The Atlantic's James Fallows on how the fight over SCOTUS highlights the media's struggles to cover this political moment.
The novel “To Kill a Mockingbird” by Harper Lee came out in 1960. It won a Pulitzer Prize and was made into a major Hollywood movie. The book has sold more than 40 million copies worldwide and is still taught in classrooms across America. But author Harper Lee faded into the background, never publishing another novel — until now. Last week, word of a newly discovered manuscript, to be published in July, became the biggest literary story in some time. Questions quickly followed about the reclusive 88-year-old author’s health and the role of her lawyer and publishing company. We explore the intrigue over Harper Lee’s first novel in more than a half century.
- Charles J. Shields Biographer, author of "Mockingbird: A Portrait of Harper Lee."
- Thomas Mallon Professor and former director of creative writing at George Washington University, author of eight novels, including "Watergate," "Henry and Clara" and "Dewey Defeats Truman." Among his nonfiction books are "A Book of One's Own," "Stolen Words" and "Mrs. Paine's Garage." He's a frequent contributor to "The New Yorker," "The Atlantic Monthly" and other magazines.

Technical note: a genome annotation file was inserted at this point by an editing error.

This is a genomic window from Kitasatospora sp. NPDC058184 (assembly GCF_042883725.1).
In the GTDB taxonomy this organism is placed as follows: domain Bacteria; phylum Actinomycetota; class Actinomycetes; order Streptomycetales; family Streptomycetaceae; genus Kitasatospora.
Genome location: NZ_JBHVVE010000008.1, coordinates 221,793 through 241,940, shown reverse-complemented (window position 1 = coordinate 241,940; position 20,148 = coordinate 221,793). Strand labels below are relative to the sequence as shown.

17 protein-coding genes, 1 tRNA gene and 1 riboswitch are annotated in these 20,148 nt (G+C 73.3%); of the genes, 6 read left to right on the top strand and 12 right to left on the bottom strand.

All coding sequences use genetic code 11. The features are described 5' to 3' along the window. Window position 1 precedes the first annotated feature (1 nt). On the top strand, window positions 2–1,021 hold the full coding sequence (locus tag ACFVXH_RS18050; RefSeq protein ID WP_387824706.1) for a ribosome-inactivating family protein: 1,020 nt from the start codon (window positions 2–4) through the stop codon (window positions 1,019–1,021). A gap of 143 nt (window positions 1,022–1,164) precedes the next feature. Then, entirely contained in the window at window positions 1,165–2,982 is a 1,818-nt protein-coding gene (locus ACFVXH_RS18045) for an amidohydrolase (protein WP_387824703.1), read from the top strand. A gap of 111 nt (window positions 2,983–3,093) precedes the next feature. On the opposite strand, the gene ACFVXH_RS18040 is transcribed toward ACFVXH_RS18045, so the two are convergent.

- Dana Williams Professor of African American literature and chair of the English department, Howard University.
- Alexandra Alter Publishing industry reporter, The New York Times
Charles Shields on why Truman Capote didn't write "To Kill A Mockingbird."
Did Truman Capote Write "To Kill A Mockingbird?"
Charles J. Shields: 3 Reasons Truman Capote Didn't Write "To Kill A Mockingbird" - The Diane Rehm Show
Some suspect the book was actually written by American author Truman Capote, a childhood friend of Lee's.
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